More Kamikaze drones for Ukraine? Polish crowdfunding boosts war effort

Ukraine’s effort to boost its fleet of drones to combat Russia is getting help from a crowdfunding campaign in Poland to purchase more unmanned “Warmate” systems that can be used for kamikaze-style attacks.

Dubbed “Polish combat drones for Ukraine,” the effort was launched Wednesday on crowdfunding site Pomagam to raise money unmanned aircrafts produced by Poland’s WB Electronics. Ukrainian officials earlier appealed to the international community to donate or help its military purchase drones, which have played a key role in the ongoing war between Ukraine and Russia.

Jarosław Sterkowicz, one of the campaign’s organizers, told Polska Times the idea was hatched in a private Facebook group when its members realized that Poland produces the sort of combat drones being sought by Ukraine.

“Many of its participants pointed out that recognized combat drones are produced in Poland, while during public collections we collect for the purchase of equipment manufactured abroad,” Sterkowicz told the news outlet. “So an action was launched to support Ukraine on the one hand—and this is the main goal, but on the other hand to show and support the Polish defense industry.”

A Polish crowdfunding effort is supporting Ukraine’s effort to obtain more drones to fight Russia. Above, members of the Czech company that produces combat drone kits present a Czech drone called Bivoj to journalists on June 29, 2022, near the city of Roudnice nad Labem, Czech Republic.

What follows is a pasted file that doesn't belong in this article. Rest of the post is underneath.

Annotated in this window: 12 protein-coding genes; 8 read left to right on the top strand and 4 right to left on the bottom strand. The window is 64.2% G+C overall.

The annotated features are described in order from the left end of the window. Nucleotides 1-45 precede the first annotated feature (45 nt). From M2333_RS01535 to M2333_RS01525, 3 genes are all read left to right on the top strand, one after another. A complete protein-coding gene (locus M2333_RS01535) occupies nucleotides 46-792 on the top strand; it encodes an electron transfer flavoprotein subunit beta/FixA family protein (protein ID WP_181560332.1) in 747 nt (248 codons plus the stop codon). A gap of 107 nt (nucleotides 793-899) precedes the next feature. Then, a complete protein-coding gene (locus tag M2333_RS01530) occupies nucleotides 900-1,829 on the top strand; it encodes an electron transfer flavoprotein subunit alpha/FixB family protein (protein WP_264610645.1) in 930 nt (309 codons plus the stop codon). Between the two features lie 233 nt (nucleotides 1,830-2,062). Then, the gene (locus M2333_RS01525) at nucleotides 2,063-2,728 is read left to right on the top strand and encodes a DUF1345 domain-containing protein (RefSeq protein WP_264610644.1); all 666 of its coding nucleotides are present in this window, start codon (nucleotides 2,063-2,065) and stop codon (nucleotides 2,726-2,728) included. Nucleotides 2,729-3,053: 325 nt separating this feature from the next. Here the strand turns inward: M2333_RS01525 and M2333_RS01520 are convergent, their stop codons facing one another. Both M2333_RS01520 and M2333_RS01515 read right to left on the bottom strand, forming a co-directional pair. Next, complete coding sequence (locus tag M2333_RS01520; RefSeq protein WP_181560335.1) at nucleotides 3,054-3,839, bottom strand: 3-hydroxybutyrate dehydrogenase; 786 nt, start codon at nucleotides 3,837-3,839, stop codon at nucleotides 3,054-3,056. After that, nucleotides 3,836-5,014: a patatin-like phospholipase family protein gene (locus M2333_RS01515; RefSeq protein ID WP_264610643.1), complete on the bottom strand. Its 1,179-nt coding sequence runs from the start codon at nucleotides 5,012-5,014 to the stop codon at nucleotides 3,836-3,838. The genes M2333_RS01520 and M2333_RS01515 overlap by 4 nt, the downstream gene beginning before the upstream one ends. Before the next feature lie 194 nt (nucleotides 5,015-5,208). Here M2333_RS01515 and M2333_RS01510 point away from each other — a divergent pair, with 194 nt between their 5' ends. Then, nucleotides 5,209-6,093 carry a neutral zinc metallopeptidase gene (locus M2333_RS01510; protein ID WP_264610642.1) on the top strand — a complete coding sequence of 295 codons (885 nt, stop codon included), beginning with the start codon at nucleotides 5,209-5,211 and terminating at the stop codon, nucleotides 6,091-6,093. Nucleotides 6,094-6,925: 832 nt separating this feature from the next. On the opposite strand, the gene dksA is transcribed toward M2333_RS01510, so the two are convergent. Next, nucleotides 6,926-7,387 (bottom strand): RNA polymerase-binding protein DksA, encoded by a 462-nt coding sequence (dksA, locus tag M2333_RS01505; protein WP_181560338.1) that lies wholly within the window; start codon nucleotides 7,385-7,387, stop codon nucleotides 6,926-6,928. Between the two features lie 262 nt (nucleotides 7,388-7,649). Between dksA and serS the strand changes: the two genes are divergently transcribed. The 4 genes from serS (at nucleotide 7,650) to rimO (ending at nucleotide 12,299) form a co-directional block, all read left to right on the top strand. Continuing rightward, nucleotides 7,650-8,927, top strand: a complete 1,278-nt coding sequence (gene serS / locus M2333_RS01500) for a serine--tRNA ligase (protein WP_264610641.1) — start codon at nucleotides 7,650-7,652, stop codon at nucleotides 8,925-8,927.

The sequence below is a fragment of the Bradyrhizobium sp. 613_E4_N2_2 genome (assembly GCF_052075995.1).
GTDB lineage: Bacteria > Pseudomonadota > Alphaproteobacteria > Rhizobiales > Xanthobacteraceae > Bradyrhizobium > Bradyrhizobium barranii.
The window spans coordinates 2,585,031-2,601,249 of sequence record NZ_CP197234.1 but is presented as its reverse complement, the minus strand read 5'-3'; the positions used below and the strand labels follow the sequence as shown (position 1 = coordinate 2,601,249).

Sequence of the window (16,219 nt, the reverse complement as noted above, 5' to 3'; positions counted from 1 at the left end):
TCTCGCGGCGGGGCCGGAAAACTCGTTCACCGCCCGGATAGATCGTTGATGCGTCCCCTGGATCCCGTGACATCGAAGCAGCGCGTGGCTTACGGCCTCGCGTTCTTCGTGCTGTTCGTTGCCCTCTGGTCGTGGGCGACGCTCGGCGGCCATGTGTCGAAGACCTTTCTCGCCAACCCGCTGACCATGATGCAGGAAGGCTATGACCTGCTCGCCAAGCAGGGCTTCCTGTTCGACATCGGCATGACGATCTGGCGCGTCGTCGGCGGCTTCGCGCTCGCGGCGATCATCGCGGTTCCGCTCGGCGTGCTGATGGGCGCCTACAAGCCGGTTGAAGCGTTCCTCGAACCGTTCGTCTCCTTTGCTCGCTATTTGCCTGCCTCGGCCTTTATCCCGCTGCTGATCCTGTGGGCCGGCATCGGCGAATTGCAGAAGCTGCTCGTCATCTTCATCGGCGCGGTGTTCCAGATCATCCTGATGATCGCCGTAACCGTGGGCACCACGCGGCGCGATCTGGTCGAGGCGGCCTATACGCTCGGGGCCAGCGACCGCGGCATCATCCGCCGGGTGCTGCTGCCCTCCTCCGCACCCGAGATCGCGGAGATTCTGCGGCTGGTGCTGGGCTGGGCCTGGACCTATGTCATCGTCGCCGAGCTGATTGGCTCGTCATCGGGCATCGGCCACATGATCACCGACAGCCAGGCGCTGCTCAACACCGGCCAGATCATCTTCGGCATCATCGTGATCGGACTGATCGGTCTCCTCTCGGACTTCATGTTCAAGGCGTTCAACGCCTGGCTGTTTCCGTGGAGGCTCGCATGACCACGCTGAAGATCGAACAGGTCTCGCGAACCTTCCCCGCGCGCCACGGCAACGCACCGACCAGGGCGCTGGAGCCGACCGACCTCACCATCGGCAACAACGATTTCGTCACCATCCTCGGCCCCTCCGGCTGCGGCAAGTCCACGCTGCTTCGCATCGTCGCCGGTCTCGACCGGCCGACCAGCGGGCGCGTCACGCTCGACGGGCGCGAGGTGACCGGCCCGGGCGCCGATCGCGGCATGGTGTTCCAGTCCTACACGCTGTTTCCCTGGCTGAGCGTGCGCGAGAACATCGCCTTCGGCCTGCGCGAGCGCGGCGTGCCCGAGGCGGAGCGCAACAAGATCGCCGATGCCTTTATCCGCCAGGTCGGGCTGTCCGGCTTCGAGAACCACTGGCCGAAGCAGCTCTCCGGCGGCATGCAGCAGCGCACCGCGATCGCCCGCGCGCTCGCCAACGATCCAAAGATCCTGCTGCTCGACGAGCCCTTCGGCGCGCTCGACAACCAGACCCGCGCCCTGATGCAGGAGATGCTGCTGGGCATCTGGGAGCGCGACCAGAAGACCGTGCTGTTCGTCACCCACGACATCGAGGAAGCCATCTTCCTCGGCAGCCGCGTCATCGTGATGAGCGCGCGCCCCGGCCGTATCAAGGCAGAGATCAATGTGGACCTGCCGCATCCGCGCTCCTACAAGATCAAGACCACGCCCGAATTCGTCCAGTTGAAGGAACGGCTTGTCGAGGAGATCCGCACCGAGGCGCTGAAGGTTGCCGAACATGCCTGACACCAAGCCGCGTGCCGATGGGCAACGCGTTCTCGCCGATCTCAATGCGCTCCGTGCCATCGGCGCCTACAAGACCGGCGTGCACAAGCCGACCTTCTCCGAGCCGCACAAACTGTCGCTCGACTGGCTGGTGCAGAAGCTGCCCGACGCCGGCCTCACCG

Gabriel Kuchta/Getty Images

The campaign seeks to raise 4 million Polish złoty (about $830,000). As of Wednesday evening, it’s raised over 46,000 in Polish currency.

“We hope that our little action will do something good for Ukraine and will show that we produce world-class drones in the country,” the campaign’s page reads.

Facing the larger and better-equipped Russian military, Ukraine’s troops have used drones to trick the invading forces and sometimes use the aircrafts for direct assaults.

Ukrainian officials earlier this month announced they were building an “Army of Drones,” with the goal of purchasing 200 tactical unmanned aerial reconnaissance vehicles. The drones will help Ukraine’s armed forces monitor the frontlines with Russia.

Mykhailo Fedorov, Ukraine’s minister of digital transformation and vice prime minister, said on Twitter last week the country had received dozens of donated drones and it was purchasing two Polish-made Warmate unmanned systems.

This week, a spokesperson for Ukraine’s government told Newsweek that the Army of Drones initiative raised over 400 million Ukrainian hryvnia (about $13.5 million).

The Warmate drones are small aircrafts that can be easily transported and fly for 70 minutes. They can also be loaded with munitions and turned into a flying bomb in a kamikaze-style attack.

A Russian-backed separatist group said last month that Ukraine was using kamikaze drones due to a lack of artillery. Earlier, a video of a Ukrainian drone blowing up a Russian tank was widely shared online.

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